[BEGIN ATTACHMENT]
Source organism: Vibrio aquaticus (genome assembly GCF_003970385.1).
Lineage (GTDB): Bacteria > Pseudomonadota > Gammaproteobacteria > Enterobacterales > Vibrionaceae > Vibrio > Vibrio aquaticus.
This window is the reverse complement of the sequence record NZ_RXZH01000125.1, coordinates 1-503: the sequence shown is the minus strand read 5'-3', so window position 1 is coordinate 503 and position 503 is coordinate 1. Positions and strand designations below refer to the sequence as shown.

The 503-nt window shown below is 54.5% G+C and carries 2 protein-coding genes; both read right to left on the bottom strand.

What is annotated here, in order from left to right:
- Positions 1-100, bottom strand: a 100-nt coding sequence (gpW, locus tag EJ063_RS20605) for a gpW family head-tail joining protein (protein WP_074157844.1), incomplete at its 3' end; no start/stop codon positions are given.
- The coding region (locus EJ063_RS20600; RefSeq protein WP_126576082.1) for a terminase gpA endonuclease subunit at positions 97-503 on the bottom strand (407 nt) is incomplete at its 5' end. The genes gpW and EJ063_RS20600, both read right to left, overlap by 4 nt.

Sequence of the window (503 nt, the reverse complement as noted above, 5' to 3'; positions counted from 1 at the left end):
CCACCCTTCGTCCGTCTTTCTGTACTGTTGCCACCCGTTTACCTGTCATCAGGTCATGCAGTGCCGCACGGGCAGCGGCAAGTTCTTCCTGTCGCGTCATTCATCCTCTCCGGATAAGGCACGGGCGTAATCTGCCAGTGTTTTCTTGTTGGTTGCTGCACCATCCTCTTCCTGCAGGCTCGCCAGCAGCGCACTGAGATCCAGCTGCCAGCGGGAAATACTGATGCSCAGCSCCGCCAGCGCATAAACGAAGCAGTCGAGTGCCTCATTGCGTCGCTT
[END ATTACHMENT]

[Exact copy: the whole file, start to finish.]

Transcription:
Source organism: Vibrio aquaticus (genome assembly GCF_003970385.1).
Lineage (GTDB): Bacteria > Pseudomonadota > Gammaproteobacteria > Enterobacterales > Vibrionaceae > Vibrio > Vibrio aquaticus.
This window is the reverse complement of the sequence record NZ_RXZH01000125.1, coordinates 1-503: the sequence shown is the minus strand read 5'-3', so window position 1 is coordinate 503 and position 503 is coordinate 1. Positions and strand designations below refer to the sequence as shown.

The 503-nt window shown below is 54.5% G+C and carries 2 protein-coding genes; both read right to left on the bottom strand.

What is annotated here, in order from left to right:
- Positions 1-100, bottom strand: a 100-nt coding sequence (gpW, locus tag EJ063_RS20605) for a gpW family head-tail joining protein (protein WP_074157844.1), incomplete at its 3' end; no start/stop codon positions are given.
- The coding region (locus EJ063_RS20600; RefSeq protein WP_126576082.1) for a terminase gpA endonuclease subunit at positions 97-503 on the bottom strand (407 nt) is incomplete at its 5' end. The genes gpW and EJ063_RS20600, both read right to left, overlap by 4 nt.

Sequence of the window (503 nt, the reverse complement as noted above, 5' to 3'; positions counted from 1 at the left end):
CCACCCTTCGTCCGTCTTTCTGTACTGTTGCCACCCGTTTACCTGTCATCAGGTCATGCAGTGCCGCACGGGCAGCGGCAAGTTCTTCCTGTCGCGTCATTCATCCTCTCCGGATAAGGCACGGGCGTAATCTGCCAGTGTTTTCTTGTTGGTTGCTGCACCATCCTCTTCCTGCAGGCTCGCCAGCAGCGCACTGAGATCCAGCTGCCAGCGGGAAATACTGATGCSCAGCSCCGCCAGCGCATAAACGAAGCAGTCGAGTGCCTCATTGCGTCGCTT